Do You Want Teens Driving Big Rigs in Your State?
Posted on behalf of Phillips Law Group on Nov 25, 2015 in Auto Accidents
The trucking industry is currently trying to pass a bill that would lower the commercial driving age to 18, allowing teenagers to operate 80,000-pound vehicles.
However, many are opposed to the bill, stating it will lead to a sharp increase in truck accidents.
Supporters of this legislation say such a bill would help resolve the shortage of commercial truck drivers, and it will also require safety training through a graduated licensing program.
Still, safety groups are in stark opposition to this legislation, pointing out statistics that prove younger drivers have higher incidents of vehicle crashes.
In fact, teen truck drivers are four to six times more likely to be involved in a truck accident, which greatly increases the chance of crash-related fatalities.
As baby boomers retire, trucking companies are looking to fill their shortage of drivers. Additionally, this shortage trend is predicted to worsen over the next few years.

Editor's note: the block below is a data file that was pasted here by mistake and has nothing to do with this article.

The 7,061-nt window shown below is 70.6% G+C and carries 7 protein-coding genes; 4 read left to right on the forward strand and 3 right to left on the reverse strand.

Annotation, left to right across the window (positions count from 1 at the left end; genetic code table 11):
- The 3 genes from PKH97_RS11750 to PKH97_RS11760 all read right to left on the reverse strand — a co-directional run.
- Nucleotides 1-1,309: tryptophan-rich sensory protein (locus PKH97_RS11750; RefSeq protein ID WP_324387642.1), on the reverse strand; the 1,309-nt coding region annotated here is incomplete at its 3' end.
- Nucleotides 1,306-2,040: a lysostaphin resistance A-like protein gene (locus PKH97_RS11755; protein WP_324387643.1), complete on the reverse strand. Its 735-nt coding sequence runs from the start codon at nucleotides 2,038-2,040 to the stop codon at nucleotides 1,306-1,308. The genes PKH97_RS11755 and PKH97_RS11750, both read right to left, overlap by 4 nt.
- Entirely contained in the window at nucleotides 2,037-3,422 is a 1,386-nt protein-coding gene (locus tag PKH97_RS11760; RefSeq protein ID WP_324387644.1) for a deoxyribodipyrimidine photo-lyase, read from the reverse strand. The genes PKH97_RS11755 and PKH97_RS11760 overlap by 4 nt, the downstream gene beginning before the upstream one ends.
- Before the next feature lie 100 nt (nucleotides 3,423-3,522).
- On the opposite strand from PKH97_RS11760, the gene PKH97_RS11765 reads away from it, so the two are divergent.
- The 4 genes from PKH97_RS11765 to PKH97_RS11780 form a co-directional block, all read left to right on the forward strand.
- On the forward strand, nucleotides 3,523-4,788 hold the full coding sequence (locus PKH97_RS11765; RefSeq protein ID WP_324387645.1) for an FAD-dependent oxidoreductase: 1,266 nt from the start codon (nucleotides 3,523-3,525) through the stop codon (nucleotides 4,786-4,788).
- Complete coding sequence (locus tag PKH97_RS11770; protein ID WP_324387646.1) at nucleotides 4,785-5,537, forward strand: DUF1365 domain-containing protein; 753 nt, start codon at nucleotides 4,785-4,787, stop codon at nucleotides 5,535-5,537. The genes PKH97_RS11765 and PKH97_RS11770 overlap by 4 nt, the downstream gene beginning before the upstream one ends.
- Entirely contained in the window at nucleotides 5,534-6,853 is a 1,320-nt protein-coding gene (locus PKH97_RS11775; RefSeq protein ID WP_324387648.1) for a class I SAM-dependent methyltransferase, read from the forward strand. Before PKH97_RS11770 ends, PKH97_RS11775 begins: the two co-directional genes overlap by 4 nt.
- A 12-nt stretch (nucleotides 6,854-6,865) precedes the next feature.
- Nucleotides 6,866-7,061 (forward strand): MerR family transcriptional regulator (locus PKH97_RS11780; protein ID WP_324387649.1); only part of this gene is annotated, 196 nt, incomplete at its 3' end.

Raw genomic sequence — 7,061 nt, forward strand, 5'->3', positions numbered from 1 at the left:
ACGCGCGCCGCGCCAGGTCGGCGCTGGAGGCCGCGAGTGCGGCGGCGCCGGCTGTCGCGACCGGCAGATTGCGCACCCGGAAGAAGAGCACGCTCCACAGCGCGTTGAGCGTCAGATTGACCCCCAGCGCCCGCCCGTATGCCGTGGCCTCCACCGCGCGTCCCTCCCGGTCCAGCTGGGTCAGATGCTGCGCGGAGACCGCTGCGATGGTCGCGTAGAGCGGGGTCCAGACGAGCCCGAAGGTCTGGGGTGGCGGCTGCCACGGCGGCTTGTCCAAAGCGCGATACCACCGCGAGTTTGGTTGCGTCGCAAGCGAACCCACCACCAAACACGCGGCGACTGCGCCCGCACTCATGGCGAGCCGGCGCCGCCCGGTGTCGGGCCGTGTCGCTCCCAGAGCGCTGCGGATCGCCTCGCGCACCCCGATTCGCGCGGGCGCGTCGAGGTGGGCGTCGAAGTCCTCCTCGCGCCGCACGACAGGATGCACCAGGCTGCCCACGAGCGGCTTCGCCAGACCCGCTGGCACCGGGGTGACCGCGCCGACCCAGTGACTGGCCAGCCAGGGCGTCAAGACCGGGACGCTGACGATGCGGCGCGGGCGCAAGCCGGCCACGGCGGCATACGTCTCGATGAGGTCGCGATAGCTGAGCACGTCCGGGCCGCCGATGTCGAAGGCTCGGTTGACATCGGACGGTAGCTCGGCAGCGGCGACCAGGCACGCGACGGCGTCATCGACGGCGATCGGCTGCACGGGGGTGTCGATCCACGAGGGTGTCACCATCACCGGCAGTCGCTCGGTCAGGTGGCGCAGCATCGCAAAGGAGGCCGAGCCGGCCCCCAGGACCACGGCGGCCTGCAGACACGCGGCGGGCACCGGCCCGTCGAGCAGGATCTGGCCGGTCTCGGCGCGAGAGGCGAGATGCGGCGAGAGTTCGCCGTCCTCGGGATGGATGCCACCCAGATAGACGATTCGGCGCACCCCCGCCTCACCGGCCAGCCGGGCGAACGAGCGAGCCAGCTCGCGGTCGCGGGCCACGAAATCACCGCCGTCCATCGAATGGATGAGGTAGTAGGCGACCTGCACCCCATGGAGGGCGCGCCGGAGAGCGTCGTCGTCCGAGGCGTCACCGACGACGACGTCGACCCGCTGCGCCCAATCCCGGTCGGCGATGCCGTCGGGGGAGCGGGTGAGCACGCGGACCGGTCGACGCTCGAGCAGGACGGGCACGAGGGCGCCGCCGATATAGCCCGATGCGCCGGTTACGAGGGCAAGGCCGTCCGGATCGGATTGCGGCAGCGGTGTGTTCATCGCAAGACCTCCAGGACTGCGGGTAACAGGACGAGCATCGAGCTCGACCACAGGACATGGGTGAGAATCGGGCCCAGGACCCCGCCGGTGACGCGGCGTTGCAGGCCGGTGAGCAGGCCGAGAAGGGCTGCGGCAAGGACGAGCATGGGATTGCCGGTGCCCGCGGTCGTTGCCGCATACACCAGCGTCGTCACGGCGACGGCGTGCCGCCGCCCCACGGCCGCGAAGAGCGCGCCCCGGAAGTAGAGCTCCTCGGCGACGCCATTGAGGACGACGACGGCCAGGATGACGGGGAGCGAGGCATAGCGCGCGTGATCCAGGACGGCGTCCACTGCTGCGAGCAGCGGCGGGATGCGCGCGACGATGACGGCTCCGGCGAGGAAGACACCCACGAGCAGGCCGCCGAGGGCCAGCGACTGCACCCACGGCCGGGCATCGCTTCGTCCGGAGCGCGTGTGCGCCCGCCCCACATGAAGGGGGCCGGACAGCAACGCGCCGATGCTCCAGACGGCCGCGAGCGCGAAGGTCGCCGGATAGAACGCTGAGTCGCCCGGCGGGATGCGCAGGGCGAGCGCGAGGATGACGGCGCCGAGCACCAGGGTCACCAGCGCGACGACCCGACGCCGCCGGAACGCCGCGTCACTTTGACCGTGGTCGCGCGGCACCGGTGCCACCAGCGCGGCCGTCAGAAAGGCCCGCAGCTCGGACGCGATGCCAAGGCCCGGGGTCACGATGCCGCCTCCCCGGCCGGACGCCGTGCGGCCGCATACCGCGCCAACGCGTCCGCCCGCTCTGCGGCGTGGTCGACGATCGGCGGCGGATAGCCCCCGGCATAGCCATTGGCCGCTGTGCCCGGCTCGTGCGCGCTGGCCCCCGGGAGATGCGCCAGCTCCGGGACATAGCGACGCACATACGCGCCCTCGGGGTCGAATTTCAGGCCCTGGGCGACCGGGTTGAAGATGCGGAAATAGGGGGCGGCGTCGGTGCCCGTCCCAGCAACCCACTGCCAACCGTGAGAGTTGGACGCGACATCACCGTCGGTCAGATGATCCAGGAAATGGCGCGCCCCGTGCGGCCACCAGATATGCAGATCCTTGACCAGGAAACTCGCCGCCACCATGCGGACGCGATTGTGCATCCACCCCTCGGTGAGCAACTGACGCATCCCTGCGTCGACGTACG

Teenagers out of high school usually have a harder time finding employment, and the trucking industry believes a graduated licensing program could be a solution to both issues.
This isn't the first time a plan like this has been presented before the Senate. In the 1990s, the Bush Administration considered implementing a graduated licensing program that would lower the age of commercial vehicle drivers, but not without creating certain classifications and restrictions.
Current legislation would also focus on certain age-related limitations. Teen truck drivers would have greater restrictions on the types of cargo they carry, the time they carry it and the roadways they use to transport the cargo.
The proposed bill would also involve the creation of a six-year pilot program by the Federal Motor Carrier Safety Administration. The program, which focuses on driver safety, would be the first step in the graduated licensing program.
Opponents, such as the Advocates for Highway and Auto Safety, say if the legislation is passed, it will prove disastrous and create unsafe driving conditions and more roadway fatalities.
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